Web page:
+ Site Statistics
References:
54,258,434
Abstracts:
29,560,870
PMIDs:
28,072,757
+ Search Articles
+ Subscribe to Site Feeds
Most Shared
PDF Full Text
+ PDF Full Text
Request PDF Full Text
+ Follow Us
Follow on Facebook
Follow on Twitter
Follow on LinkedIn
+ Translate
+ Recently Requested

Is high-intensity statin therapy associated with lower statin adherence compared with low- to moderate-intensity statin therapy? Implications of the 2013 American College of Cardiology/American Heart Association Cholesterol Management Guidelines



Is high-intensity statin therapy associated with lower statin adherence compared with low- to moderate-intensity statin therapy? Implications of the 2013 American College of Cardiology/American Heart Association Cholesterol Management Guidelines



Clinical Cardiology 37(11): 653-659



The recent cholesterol guideline recommends high-intensity statins in cardiovascular disease (CVD) patients. High-intensity statins are associated with more frequent side effects. Therefore, it may be of concern that these recommendations might reduce statin adherence. High-intensity statins are associated with lower adherence compared with low- to moderate-intensity statins. In a national database of 972,532 CVD patients from the Veterans Health Administration, we identified patients receiving statins between October 1, 2010, and September 30, 2011. We assessed statin adherence by calculating proportion of days covered (PDC) and determined whether high-intensity statin therapy was independently associated with a lower PDC. Statins were prescribed in 629,005 (64.7%). Of those, 229,437 (36.5%) received high-intensity statins. Mean PDC (0.87 vs 0.86, P < 0.0001) and patients with PDC ≥ 0.80 (76.3% vs 74.2%, P < 0.0001) were slightly higher for those receiving low- to moderate-intensity compared with high-intensity statins. In adjusted analyses, high-intensity statin use was associated with a significant but modest PDC reduction compared with low- to moderate-intensity statin use, whether PDC was assessed as a continuous (β-coefficient: -0.008, P < 0.0001) or categorical (PDC ≥ 0.80 [odds ratio: 0.94, 95% confidence interval: 0.93-0.96]) measure of statin adherence. An approach of high-intensity statin therapy will lead to a significant practice change, as the majority of CVD patients are not on high-intensity therapy. However, this change may be associated with a very modest reduction in statin adherence compared with low- to moderate-intensity therapy that is unlikely to be of clinical significance.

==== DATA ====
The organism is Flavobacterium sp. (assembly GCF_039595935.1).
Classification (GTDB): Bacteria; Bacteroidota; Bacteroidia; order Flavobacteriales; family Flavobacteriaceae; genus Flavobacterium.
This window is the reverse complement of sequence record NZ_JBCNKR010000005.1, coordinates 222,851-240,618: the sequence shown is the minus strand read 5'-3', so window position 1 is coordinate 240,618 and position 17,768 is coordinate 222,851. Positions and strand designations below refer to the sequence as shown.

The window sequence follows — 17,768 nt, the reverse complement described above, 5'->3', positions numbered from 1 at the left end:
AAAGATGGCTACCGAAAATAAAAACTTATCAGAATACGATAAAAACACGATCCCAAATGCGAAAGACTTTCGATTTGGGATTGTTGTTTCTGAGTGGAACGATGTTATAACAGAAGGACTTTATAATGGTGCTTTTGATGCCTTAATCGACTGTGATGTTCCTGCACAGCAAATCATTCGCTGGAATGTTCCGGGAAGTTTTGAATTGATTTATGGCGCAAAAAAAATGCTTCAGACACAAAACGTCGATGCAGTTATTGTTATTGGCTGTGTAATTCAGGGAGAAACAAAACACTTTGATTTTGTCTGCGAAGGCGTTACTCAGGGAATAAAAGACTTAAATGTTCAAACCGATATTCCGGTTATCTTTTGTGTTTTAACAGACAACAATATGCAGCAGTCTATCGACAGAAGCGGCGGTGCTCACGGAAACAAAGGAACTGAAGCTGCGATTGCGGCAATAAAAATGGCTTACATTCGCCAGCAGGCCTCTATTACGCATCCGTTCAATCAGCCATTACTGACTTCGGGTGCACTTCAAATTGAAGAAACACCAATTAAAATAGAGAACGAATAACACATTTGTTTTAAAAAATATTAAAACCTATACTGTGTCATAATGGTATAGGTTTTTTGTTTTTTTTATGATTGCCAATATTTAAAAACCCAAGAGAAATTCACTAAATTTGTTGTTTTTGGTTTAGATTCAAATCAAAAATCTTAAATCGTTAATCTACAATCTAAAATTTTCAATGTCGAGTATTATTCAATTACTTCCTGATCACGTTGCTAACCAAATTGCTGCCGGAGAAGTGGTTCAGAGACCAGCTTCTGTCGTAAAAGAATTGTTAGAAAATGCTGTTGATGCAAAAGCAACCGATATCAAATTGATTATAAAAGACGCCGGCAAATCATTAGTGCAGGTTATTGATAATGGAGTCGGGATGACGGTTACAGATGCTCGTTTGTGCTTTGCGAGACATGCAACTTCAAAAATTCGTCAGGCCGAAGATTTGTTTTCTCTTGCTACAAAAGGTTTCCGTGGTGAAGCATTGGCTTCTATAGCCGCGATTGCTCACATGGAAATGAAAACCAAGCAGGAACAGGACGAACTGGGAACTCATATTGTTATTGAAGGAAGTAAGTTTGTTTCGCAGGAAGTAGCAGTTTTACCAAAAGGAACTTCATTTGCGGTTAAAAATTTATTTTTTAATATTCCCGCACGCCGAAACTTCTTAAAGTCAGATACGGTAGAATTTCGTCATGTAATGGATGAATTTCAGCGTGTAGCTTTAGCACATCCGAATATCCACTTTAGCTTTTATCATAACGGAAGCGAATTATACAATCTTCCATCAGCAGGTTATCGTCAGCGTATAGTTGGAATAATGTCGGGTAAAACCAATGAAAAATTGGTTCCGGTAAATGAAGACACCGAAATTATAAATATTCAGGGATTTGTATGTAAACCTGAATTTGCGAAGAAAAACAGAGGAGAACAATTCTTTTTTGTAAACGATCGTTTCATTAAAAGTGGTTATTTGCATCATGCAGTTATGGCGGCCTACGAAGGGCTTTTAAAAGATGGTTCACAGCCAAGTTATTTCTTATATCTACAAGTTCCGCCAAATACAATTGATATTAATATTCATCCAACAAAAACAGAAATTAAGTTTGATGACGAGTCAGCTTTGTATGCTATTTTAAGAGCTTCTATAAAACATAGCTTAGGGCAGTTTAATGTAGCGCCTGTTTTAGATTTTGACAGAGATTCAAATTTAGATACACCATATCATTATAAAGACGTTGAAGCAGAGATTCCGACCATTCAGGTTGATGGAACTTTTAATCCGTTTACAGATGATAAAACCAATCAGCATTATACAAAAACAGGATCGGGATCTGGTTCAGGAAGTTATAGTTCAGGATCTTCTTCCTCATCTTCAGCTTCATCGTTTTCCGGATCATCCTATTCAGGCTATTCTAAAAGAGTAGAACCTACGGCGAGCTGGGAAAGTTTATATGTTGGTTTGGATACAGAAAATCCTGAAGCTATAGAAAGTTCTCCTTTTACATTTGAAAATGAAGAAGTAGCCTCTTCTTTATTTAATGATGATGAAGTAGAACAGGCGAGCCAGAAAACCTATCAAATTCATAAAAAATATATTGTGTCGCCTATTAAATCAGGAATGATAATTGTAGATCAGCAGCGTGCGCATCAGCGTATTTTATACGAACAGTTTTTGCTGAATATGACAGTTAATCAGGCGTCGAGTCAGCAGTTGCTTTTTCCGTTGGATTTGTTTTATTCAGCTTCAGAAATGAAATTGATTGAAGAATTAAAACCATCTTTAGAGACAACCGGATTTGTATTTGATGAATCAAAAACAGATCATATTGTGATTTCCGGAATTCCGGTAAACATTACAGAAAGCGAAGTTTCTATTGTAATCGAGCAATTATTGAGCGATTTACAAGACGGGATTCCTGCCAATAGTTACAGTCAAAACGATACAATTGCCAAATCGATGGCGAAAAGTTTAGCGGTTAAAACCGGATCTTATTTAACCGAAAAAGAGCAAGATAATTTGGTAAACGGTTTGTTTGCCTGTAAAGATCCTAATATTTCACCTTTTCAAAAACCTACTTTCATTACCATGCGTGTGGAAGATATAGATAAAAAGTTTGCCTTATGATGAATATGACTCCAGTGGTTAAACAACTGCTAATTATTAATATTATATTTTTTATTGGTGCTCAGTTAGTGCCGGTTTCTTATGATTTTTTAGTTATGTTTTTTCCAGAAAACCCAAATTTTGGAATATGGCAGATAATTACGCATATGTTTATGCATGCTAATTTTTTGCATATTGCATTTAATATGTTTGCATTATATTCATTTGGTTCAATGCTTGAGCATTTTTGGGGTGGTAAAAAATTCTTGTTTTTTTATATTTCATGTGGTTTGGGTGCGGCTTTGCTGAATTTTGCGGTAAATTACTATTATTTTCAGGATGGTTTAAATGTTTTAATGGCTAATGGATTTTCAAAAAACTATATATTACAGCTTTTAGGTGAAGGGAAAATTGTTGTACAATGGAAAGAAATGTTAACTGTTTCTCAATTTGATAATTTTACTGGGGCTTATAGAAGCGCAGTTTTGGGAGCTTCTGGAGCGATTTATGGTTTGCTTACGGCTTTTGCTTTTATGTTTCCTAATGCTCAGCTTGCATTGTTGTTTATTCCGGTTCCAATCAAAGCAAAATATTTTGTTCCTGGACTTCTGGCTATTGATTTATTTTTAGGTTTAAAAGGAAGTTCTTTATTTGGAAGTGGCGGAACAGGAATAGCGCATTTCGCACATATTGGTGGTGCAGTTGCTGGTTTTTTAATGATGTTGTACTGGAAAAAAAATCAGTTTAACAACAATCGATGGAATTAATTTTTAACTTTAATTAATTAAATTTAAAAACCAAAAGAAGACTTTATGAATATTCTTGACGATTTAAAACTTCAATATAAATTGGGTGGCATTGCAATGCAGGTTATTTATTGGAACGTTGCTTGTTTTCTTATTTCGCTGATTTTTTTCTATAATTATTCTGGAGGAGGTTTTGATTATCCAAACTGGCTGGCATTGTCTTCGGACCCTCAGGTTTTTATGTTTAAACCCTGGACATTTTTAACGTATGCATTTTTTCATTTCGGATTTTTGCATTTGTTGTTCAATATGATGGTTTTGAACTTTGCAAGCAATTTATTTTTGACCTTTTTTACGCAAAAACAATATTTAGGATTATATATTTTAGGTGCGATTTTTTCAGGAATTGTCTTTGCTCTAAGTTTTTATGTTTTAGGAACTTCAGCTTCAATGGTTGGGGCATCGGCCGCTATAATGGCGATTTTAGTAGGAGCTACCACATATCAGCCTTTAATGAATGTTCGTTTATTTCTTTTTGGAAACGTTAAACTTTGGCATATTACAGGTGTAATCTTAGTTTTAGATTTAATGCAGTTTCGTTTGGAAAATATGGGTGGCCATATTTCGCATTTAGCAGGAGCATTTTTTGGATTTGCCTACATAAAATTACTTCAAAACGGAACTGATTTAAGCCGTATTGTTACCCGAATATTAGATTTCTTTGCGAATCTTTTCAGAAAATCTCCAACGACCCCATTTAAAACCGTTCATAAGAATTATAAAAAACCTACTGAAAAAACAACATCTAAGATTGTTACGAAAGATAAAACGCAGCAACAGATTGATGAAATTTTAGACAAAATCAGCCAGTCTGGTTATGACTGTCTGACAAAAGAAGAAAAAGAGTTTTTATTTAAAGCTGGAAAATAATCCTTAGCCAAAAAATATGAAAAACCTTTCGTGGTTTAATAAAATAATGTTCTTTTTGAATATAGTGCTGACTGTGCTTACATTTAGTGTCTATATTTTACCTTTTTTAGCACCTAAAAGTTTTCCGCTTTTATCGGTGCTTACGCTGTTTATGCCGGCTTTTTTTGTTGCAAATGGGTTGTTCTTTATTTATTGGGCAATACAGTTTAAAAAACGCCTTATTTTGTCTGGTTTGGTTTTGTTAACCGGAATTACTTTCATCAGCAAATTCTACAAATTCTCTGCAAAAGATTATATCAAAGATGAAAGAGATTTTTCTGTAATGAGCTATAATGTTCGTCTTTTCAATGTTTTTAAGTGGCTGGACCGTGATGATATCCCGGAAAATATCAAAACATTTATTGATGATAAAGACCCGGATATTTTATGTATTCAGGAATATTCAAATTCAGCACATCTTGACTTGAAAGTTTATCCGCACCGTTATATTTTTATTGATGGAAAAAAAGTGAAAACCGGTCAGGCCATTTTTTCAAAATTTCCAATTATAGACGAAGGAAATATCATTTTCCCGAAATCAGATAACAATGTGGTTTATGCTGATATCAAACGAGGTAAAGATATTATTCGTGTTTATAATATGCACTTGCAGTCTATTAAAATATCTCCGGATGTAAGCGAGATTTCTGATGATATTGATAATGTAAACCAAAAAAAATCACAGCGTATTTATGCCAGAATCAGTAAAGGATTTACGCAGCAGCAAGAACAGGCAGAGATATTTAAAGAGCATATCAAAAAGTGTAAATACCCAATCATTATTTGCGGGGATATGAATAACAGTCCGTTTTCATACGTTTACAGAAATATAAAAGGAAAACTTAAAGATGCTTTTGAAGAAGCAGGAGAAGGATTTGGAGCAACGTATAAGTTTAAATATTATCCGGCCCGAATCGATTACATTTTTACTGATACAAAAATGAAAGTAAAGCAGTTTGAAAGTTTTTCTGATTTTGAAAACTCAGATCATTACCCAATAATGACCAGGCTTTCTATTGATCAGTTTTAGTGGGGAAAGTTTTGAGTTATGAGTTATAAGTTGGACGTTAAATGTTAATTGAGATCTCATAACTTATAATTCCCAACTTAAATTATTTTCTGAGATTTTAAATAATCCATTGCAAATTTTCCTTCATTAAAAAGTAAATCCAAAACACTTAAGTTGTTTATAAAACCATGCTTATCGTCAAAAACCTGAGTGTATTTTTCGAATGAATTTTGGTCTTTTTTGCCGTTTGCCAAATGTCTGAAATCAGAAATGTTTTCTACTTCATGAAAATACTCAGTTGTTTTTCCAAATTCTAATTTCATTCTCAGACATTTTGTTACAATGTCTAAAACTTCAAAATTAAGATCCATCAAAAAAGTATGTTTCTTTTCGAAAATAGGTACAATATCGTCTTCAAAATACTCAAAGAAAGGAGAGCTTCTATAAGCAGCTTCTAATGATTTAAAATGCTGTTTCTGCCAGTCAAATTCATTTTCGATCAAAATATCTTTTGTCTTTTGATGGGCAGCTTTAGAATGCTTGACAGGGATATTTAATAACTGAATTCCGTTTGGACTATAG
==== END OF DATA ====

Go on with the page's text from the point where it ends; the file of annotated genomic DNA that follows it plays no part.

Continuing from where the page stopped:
(PDF emailed within 0-6 h: $19.90)

Accession: 053992715

Download citation: RISBibTeXText

PMID: 25324147

DOI: 10.1002/clc.22343


Related references

To what extent do high-intensity statins reduce low-density lipoprotein cholesterol in each of the four statin benefit groups identified by the 2013 American College of Cardiology/American Heart Association guidelines? A VOYAGER meta-analysis. Atherosclerosis 241(2): 450-454, 2016

Utility of Nontraditional Risk Markers in Individuals Ineligible for Statin Therapy According to the 2013 American College of Cardiology/American Heart Association Cholesterol Guidelines. Circulation 132(10): 916-922, 2015